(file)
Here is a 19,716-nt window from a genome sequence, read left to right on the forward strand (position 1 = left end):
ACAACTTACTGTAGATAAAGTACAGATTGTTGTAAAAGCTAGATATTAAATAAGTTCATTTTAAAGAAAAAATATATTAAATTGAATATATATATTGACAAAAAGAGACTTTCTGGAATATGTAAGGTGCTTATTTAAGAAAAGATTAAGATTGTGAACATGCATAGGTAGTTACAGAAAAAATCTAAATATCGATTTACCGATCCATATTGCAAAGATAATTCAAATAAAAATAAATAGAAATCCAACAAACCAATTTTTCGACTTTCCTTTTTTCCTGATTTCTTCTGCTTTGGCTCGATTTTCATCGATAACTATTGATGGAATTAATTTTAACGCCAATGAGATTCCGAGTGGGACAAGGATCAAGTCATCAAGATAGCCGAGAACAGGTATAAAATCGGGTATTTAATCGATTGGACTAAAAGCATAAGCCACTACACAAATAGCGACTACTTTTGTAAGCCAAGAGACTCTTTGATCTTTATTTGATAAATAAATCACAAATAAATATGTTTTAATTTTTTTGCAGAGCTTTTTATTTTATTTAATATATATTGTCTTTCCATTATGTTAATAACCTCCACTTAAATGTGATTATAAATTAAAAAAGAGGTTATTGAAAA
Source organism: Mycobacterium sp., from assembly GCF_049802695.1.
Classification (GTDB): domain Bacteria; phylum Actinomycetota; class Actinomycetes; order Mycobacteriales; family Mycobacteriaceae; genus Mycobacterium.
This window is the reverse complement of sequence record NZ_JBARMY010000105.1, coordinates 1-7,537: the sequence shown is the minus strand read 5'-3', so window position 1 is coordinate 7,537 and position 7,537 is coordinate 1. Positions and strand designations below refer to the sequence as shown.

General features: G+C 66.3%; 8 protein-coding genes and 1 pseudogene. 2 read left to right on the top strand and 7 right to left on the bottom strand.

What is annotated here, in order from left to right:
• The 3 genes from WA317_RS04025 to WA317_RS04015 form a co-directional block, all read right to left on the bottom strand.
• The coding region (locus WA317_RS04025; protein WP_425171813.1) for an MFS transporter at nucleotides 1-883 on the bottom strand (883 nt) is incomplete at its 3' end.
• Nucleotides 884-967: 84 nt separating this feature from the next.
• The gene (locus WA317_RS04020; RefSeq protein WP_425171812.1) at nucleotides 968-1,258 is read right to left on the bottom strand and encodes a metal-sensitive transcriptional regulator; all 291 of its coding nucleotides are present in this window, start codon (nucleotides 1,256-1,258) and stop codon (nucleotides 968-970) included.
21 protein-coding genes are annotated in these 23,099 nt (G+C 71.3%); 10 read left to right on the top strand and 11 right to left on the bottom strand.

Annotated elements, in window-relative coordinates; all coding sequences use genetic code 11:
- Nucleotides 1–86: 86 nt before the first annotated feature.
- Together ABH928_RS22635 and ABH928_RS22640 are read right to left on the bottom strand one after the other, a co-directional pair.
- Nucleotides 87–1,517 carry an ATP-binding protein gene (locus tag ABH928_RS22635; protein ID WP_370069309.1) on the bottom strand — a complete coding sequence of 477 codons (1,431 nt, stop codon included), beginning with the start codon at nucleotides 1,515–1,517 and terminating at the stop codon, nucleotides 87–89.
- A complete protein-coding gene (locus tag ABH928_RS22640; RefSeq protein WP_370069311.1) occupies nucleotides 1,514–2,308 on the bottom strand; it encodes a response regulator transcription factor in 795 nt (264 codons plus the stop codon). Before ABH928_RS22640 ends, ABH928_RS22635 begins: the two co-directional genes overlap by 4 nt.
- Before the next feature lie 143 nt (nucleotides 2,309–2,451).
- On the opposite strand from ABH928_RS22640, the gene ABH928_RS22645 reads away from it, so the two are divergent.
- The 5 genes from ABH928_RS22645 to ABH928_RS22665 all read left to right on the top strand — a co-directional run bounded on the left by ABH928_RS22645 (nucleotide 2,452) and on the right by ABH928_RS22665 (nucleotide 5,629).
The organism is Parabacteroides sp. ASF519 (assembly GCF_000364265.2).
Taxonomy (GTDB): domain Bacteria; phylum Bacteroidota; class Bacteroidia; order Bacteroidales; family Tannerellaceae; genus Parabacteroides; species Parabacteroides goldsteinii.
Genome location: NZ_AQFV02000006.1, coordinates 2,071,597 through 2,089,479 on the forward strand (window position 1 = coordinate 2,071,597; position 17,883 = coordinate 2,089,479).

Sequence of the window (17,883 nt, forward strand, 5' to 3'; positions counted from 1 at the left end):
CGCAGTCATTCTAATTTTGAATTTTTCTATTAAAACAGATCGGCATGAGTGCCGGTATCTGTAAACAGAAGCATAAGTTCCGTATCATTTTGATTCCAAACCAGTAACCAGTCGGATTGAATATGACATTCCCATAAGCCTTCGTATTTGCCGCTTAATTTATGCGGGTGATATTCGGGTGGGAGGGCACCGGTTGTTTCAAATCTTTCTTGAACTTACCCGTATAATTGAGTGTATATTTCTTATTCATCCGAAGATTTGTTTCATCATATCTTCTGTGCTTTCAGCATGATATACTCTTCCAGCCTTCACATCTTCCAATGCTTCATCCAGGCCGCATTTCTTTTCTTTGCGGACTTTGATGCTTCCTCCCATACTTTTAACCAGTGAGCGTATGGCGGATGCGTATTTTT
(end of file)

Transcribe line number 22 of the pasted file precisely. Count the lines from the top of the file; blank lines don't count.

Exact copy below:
Taxonomy (GTDB): domain Bacteria; phylum Bacteroidota; class Bacteroidia; order Bacteroidales; family Tannerellaceae; genus Parabacteroides; species Parabacteroides goldsteinii.